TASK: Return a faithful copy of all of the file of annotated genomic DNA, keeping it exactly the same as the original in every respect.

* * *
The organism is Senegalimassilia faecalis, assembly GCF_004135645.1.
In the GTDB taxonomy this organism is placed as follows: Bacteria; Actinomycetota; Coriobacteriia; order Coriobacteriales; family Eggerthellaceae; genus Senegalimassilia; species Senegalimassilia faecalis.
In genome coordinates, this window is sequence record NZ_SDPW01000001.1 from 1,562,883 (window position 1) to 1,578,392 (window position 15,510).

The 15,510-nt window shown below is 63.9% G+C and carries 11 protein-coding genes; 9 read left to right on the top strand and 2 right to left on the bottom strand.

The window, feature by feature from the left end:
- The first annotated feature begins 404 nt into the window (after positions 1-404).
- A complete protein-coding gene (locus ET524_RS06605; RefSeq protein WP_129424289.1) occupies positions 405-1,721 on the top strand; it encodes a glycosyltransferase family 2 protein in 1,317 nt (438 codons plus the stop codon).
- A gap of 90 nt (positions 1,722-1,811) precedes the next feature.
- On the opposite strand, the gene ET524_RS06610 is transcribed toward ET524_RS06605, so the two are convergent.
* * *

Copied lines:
The organism is Senegalimassilia faecalis, assembly GCF_004135645.1.
In the GTDB taxonomy this organism is placed as follows: Bacteria; Actinomycetota; Coriobacteriia; order Coriobacteriales; family Eggerthellaceae; genus Senegalimassilia; species Senegalimassilia faecalis.
In genome coordinates, this window is sequence record NZ_SDPW01000001.1 from 1,562,883 (window position 1) to 1,578,392 (window position 15,510).

The 15,510-nt window shown below is 63.9% G+C and carries 11 protein-coding genes; 9 read left to right on the top strand and 2 right to left on the bottom strand.

The window, feature by feature from the left end:
- The first annotated feature begins 404 nt into the window (after positions 1-404).
- A complete protein-coding gene (locus ET524_RS06605; RefSeq protein WP_129424289.1) occupies positions 405-1,721 on the top strand; it encodes a glycosyltransferase family 2 protein in 1,317 nt (438 codons plus the stop codon).
- A gap of 90 nt (positions 1,722-1,811) precedes the next feature.
- On the opposite strand, the gene ET524_RS06610 is transcribed toward ET524_RS06605, so the two are convergent.